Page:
When you are analyzing historical fiction, there are four main points to consider: the use of language (Was it appropriate to the time?), details of everyday life, faithfulness to the historic record (real people and places), and the reader's perception (Would you believe the story as true?).

For this webquest, you will be focusing on one main point: the faithfulness to the historic record. To do this, you will be carefully researching both setting and characterization, as Jennifer Holm used real people and places to bring Boston Jane to life.

As you progress through the tasks, visit the web sites that are provided to gather information, or search out your own information. You may wish to use sources that are not online, so don't be afraid to ask the librarian for some useful books or information!

As you begin to look at a web site, ask yourself these questions:

*What information does this web site have? What specific details does it tell me?

*How is the information on this web site similar or different to what I read in Boston Jane (in terms of setting or character)?

*With the information that I have learned, do I still believe Holm's settings and characters are accurately described? (Remember, her book is still historical fiction, so not everything has to be perfect!)

*What connections am I finding between Boston Jane and the historical resources?

As you take notes, use either a notebook page or a notecard to keep track of the information you have collected. The samples you should model your notes on are here.

Task 1: Investigating Shoalwater Bay


Image © The Online Encyclopedia of Washington State History

An oyster boat on Shoalwater Bay in 1890. In Boston Jane, Mr. Swan had only a canoe to gather oysters from the bay.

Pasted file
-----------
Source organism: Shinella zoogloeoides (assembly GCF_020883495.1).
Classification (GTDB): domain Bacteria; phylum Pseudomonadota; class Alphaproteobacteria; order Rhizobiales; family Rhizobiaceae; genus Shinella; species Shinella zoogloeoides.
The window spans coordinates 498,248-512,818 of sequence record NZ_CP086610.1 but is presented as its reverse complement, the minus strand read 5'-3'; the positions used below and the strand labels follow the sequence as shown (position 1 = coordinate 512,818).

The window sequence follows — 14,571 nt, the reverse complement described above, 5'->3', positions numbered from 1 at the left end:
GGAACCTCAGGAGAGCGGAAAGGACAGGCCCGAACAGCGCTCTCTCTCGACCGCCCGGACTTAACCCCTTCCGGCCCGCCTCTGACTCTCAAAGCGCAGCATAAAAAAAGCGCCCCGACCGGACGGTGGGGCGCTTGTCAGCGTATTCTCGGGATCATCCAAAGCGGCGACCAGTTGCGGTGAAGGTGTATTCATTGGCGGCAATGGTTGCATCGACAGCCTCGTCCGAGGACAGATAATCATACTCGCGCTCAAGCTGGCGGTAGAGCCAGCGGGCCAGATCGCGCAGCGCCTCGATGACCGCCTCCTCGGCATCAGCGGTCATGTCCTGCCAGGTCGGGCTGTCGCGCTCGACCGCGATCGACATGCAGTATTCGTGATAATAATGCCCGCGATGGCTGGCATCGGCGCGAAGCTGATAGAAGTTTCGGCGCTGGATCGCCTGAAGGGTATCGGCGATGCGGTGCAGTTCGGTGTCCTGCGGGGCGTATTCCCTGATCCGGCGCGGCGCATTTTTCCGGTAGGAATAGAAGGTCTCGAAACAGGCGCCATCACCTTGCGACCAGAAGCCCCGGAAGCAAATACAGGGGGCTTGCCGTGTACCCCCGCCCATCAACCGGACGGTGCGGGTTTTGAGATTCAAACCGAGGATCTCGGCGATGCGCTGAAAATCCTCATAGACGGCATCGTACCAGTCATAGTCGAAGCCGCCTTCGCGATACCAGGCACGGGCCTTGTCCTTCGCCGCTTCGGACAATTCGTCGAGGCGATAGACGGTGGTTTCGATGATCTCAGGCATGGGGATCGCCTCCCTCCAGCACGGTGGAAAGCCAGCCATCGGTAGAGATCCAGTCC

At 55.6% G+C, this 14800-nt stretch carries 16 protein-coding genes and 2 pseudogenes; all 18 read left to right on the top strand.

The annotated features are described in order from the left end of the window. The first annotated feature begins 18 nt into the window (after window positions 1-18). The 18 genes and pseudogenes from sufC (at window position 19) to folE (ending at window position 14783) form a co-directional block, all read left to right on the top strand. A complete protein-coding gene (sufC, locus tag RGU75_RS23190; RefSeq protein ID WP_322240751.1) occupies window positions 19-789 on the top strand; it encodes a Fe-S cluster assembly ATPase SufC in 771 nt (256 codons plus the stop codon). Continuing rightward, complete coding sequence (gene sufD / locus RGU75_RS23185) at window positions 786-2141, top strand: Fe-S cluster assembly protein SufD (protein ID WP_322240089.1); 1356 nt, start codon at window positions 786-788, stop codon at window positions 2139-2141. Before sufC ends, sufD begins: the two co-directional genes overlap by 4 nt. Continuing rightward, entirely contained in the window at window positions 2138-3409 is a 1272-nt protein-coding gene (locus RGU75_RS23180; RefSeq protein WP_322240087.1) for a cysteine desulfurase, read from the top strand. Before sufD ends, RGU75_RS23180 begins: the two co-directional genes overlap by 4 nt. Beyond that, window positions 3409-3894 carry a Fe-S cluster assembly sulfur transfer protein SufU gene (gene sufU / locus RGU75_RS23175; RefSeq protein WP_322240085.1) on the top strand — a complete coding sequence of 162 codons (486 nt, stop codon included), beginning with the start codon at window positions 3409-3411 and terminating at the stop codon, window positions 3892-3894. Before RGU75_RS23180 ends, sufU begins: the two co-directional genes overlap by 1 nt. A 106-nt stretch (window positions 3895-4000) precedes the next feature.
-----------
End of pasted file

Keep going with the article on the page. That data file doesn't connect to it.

Most of Boston Jane's action is set in Shoalwater Bay, Washington, the frontier settlement that Jane expects to meet William at to get married.

Setting is an important component of historical fiction, as it involves staying faithful to the historical record.

Shoalwater Bay (now known as Willapa Bay) was a real place during the 1850s, and in this task it is your turn to take on the role of a researcher by gathering information about Shoalwater Bay.

First, gather some information about Shoalwater Bay. Some questions to ask are listed below, but you will want to think about the geographical features, the people living there, and how the settlement was started.

After you have some background knowledge about Shoalwater Bay, it's time to think about Boston Jane. How was Shoalwater Bay represented in the book? Why do you believe this setting for Boston Jane, or if you don't, why not? Other questions to think about are listed, but you may have your own.

Where do I look?
Although you may wish to search out your own resources, here are some links that will get you started

A brief history of Willapa Bay

Pacific County in the 1850s

Pacific County - a short history

Geography of Washington
(Look to the Pacific Northwest/Coastline area)

"Shoalwater Bay oysters begin feeding
San Francisco in 1851"

An article by Virginia Story

For a challenge, check out this primary resource:

Oystering on Willapa Bay by L.L. Bush


Questions to consider:
(These are only examples - you may think of more!)

Information Gathering:

*What are the geographic features?
*Who inhabited the area?
*What was the purpose for Shoalwater Bay?
*When was Shoalwater Bay founded?

Making Connections:

*How was Shoalwater Bay described in the book?
*Which features of Shoalwater Bay were similar in the book and in your research? Different? Why do you think that is?
*Why would you believe Shoalwater Bay as a realistic setting for Boston Jane?

It will be helpful to you if, after compiling your notes with your group members, writing a journal entry in your notebook with your "Making Connections" thoughts. Use the questions above for guidance, but also think of other connections you can make from your specific research. You have all the information - think of how you can use it!

Remember to save your note pages or note cards in a place where you can always find them, such as a folder specific to this task. Ask your teacher if you don't have an extra folder to keep things.

Now that you have a good understanding of setting and its importance to historical fiction, and have made connections between the historical research and the fictional story, it's time to move on to the next task! Click on the photo below to continue your quest.

Image courtesy of The U.S. Historical Archive

Native Americans canoe in to the shore of Shoalwater Bay. Canoes were the major form of water transportation by the Chinook and frontier men and women who lived in Shoalwater Bay.

Home | Task 1 | Task 2 | Task 3 | Multi-Genre Paper | Assessment

Questions? Contact r-tjaden@cornellcollege.edu.